Like a pioneer boldly venturing into unknown territories, one Oregonian visitor stumbled into an unassuming Dairy Queen forty miles north of Milwaukee last week. But the chill came early.

A small sign pinned to the restaurant's door made its way to viral fame after this particular customer reported it on Dairy Queen's official Facebook page, requesting a formal censure from the overlords of icy treats be delivered to their wayward franchise.

The sign, posted by the store's owner, proudly admits to its own "political incorrectness." With little concern for subtlety, it blares in bold red letters, "This restaurant is politically incorrect."

"We have been known to say ‘Merry Christmas' ‘Happy Easter' ‘God Bless America," the sign says, continuing, "We Salute and Honor the Flag, Give thanks to our Troops, Police Officers and Firefighters, Give thanks for the USA and give free Sundaes to Veterans on Veteran's Day."

"If this offends you, you are welcome to contact the owner … and arrange a designated ‘snowflake safe space' a minimum 24 hours in advance," it goes on to read, concluding, "In God We Trust."

In her now-deleted picture of the sign posted to Dairy Queen's Facebook page, the Oregonian traveler called that language "extremely offensive." This public indignation sparked, for some reason, a national conversation that even landed in the pages of USA Today and the New York Times, both of which published the AP's report on the matter.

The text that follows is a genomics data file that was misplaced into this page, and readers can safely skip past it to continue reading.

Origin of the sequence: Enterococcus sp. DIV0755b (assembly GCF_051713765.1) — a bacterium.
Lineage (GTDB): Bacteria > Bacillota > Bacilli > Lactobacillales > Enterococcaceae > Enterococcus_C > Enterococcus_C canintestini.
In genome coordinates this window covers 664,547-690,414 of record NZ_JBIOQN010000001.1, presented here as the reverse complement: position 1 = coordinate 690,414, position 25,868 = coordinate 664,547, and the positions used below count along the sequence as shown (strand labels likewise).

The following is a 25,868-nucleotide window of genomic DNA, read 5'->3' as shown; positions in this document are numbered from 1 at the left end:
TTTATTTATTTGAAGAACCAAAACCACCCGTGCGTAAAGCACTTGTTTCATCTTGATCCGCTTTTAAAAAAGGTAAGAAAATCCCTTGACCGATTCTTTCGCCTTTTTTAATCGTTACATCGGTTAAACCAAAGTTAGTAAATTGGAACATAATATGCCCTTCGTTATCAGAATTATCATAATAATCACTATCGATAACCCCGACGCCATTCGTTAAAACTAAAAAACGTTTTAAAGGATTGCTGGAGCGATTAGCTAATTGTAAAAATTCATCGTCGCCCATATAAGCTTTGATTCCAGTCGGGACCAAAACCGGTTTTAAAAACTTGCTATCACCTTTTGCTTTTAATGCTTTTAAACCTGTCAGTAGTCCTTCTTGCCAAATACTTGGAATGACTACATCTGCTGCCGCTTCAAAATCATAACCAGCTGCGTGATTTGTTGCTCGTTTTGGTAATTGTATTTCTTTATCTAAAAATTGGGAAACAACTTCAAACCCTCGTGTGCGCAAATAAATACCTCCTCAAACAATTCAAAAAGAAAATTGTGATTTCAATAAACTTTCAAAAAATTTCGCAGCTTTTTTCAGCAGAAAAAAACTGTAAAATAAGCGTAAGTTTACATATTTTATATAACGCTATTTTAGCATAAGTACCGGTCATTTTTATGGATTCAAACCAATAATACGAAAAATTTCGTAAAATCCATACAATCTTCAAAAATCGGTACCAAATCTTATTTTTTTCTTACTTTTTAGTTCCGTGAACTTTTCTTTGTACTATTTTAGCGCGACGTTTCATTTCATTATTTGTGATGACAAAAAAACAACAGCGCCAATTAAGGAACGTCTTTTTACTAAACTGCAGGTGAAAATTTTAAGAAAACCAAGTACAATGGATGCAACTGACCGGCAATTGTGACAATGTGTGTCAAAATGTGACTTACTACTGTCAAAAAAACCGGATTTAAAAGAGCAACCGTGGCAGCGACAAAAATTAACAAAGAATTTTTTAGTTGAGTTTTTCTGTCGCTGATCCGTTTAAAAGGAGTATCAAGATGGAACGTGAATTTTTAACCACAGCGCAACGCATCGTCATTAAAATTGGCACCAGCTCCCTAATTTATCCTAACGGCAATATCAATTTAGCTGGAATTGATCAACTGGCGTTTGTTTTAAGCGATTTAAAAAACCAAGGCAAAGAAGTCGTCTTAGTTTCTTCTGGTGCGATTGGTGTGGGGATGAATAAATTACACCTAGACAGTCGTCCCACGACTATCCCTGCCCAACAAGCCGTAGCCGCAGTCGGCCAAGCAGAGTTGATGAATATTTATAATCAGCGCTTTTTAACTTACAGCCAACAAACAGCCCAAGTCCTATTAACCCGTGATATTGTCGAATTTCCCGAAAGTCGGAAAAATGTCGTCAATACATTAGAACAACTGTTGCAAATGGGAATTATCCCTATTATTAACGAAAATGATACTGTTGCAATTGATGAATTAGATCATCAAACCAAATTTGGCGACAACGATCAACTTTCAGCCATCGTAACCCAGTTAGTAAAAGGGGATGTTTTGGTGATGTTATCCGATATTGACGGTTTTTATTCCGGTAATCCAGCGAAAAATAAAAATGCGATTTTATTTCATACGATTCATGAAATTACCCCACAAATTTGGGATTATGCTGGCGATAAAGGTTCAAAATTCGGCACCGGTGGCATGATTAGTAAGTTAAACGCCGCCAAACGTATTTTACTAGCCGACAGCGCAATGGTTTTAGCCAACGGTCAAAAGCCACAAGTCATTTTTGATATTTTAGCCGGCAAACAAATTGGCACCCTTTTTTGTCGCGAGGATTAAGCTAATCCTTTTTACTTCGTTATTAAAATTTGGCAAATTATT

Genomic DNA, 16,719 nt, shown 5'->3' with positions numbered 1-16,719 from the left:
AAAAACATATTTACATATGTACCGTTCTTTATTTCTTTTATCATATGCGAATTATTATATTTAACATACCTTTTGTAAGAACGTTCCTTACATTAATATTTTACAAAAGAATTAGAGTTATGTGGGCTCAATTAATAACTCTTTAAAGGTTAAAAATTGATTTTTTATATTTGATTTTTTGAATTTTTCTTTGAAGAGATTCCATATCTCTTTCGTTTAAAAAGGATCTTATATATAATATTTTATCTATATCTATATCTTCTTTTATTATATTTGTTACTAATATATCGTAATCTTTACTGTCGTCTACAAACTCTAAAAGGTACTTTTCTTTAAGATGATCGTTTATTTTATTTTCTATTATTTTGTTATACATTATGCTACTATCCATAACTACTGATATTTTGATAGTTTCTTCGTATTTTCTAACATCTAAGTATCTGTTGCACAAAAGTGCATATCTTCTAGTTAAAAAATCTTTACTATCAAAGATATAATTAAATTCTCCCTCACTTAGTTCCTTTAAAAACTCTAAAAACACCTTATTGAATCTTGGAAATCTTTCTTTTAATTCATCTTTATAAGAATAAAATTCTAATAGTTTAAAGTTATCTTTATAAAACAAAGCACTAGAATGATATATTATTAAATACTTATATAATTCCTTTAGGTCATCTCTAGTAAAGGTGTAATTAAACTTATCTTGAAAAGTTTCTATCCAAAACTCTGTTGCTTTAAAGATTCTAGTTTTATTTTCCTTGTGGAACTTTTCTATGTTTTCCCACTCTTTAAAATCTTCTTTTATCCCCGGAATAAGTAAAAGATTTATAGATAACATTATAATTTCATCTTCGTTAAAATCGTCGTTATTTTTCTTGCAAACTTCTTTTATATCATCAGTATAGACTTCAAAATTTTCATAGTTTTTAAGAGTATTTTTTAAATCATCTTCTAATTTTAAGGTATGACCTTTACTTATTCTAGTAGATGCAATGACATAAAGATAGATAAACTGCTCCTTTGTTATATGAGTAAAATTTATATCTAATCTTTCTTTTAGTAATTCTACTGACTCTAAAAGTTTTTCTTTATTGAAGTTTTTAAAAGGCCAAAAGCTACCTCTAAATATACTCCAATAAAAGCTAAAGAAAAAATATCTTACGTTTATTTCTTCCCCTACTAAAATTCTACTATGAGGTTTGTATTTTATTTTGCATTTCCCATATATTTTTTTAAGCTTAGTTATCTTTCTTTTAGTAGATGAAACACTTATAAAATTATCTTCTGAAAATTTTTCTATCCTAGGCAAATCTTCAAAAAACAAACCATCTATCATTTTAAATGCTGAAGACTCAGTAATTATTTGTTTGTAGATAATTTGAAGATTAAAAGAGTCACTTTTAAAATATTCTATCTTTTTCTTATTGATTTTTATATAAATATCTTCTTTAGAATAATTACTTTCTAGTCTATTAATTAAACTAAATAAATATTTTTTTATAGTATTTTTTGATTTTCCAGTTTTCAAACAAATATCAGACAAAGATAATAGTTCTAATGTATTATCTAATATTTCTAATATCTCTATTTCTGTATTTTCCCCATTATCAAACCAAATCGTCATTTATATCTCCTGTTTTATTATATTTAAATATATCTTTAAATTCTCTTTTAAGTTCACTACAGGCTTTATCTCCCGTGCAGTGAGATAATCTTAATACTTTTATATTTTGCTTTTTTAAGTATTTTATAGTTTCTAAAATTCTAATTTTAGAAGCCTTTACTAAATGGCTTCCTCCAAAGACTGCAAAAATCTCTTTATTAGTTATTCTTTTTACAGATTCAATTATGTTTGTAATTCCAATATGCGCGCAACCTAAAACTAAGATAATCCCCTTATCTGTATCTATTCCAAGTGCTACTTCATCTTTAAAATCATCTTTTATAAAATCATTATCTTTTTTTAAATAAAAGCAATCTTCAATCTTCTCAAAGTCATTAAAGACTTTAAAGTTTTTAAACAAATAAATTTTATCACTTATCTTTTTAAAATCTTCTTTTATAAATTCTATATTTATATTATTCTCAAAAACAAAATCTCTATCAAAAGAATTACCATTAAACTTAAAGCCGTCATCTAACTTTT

For one disgruntled out-of-towner to take her complaint that a private business owner in a community of 4,000 people greets customers with a mild message of cultural conservatism on the door of his Dairy Queen is fine, if not a bit sad as a reflection of our growing sensitivity. What's strange is that it now seems more appropriate to label a statement generally containing patriotic sentiments and Christian values as "cultural conservatism."

Tolerance for most everything on that sign should be bipartisan, at the very least. And in many areas of the country, I suspect it is. (I say that as someone who grew up not far from this Dairy Queen.)

But here we are in 2017, where a banal statement of mainstream cultural values taped to the doors of a small-town Dairy Queen is controversial enough to foment a contentious conversation that ripples across the country.

I do not know the background of this particular Oregonian, other than Oregon. But it's unlikely a store owner in Portland or Brooklyn or Los Angeles or Washington would ever adorn their door with similar sentiments. Ours is a big country, to be sure. Nevertheless, that the sign in question no longer constitutes common ground from coast-to-coast and places in between is probably something to consider.

Emily Jashinsky is a commentary writer for the Washington Examiner.